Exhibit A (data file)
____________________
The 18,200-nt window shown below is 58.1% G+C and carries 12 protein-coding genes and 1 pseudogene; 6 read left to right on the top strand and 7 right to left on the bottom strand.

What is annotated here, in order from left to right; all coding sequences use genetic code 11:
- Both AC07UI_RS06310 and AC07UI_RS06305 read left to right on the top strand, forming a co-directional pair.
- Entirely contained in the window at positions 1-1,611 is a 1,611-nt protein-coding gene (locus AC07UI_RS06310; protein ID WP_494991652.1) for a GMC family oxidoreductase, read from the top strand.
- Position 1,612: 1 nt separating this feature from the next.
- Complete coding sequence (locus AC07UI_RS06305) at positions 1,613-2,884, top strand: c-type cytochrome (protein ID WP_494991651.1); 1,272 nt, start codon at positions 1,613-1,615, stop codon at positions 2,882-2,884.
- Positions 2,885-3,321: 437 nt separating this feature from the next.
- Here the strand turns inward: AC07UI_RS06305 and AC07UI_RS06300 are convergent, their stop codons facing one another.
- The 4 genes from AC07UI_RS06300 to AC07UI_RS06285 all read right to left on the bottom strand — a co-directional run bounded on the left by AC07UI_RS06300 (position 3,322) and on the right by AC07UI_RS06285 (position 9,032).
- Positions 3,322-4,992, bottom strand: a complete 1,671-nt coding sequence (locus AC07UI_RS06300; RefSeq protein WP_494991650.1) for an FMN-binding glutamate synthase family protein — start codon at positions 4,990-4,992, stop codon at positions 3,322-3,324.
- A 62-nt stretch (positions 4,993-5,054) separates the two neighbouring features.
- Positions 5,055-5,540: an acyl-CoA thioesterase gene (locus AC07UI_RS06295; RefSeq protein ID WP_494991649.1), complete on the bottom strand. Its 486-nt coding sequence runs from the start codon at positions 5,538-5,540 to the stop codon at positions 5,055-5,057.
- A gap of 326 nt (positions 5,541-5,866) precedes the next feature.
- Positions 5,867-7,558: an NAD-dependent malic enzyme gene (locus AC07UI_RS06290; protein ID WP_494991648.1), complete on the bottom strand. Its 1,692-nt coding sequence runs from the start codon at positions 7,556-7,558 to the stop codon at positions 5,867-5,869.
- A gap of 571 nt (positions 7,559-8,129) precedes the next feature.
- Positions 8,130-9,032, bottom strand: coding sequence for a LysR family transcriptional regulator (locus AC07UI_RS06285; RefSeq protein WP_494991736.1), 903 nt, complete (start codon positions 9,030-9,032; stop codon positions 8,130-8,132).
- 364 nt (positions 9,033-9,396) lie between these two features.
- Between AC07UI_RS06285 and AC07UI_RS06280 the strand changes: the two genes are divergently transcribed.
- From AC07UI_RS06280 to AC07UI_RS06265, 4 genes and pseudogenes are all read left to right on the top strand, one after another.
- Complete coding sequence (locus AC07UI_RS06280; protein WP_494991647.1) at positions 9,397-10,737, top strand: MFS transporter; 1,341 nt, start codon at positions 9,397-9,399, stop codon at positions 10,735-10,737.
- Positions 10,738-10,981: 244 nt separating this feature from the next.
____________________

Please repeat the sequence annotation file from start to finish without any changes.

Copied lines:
The 18,200-nt window shown below is 58.1% G+C and carries 12 protein-coding genes and 1 pseudogene; 6 read left to right on the top strand and 7 right to left on the bottom strand.

What is annotated here, in order from left to right; all coding sequences use genetic code 11:
- Both AC07UI_RS06310 and AC07UI_RS06305 read left to right on the top strand, forming a co-directional pair.
- Entirely contained in the window at positions 1-1,611 is a 1,611-nt protein-coding gene (locus AC07UI_RS06310; protein ID WP_494991652.1) for a GMC family oxidoreductase, read from the top strand.
- Position 1,612: 1 nt separating this feature from the next.
- Complete coding sequence (locus AC07UI_RS06305) at positions 1,613-2,884, top strand: c-type cytochrome (protein ID WP_494991651.1); 1,272 nt, start codon at positions 1,613-1,615, stop codon at positions 2,882-2,884.
- Positions 2,885-3,321: 437 nt separating this feature from the next.
- Here the strand turns inward: AC07UI_RS06305 and AC07UI_RS06300 are convergent, their stop codons facing one another.
- The 4 genes from AC07UI_RS06300 to AC07UI_RS06285 all read right to left on the bottom strand — a co-directional run bounded on the left by AC07UI_RS06300 (position 3,322) and on the right by AC07UI_RS06285 (position 9,032).
- Positions 3,322-4,992, bottom strand: a complete 1,671-nt coding sequence (locus AC07UI_RS06300; RefSeq protein WP_494991650.1) for an FMN-binding glutamate synthase family protein — start codon at positions 4,990-4,992, stop codon at positions 3,322-3,324.
- A 62-nt stretch (positions 4,993-5,054) separates the two neighbouring features.
- Positions 5,055-5,540: an acyl-CoA thioesterase gene (locus AC07UI_RS06295; RefSeq protein ID WP_494991649.1), complete on the bottom strand. Its 486-nt coding sequence runs from the start codon at positions 5,538-5,540 to the stop codon at positions 5,055-5,057.
- A gap of 326 nt (positions 5,541-5,866) precedes the next feature.
- Positions 5,867-7,558: an NAD-dependent malic enzyme gene (locus AC07UI_RS06290; protein ID WP_494991648.1), complete on the bottom strand. Its 1,692-nt coding sequence runs from the start codon at positions 7,556-7,558 to the stop codon at positions 5,867-5,869.
- A gap of 571 nt (positions 7,559-8,129) precedes the next feature.
- Positions 8,130-9,032, bottom strand: coding sequence for a LysR family transcriptional regulator (locus AC07UI_RS06285; RefSeq protein WP_494991736.1), 903 nt, complete (start codon positions 9,030-9,032; stop codon positions 8,130-8,132).
- 364 nt (positions 9,033-9,396) lie between these two features.
- Between AC07UI_RS06285 and AC07UI_RS06280 the strand changes: the two genes are divergently transcribed.
- From AC07UI_RS06280 to AC07UI_RS06265, 4 genes and pseudogenes are all read left to right on the top strand, one after another.
- Complete coding sequence (locus AC07UI_RS06280; protein WP_494991647.1) at positions 9,397-10,737, top strand: MFS transporter; 1,341 nt, start codon at positions 9,397-9,399, stop codon at positions 10,735-10,737.
- Positions 10,738-10,981: 244 nt separating this feature from the next.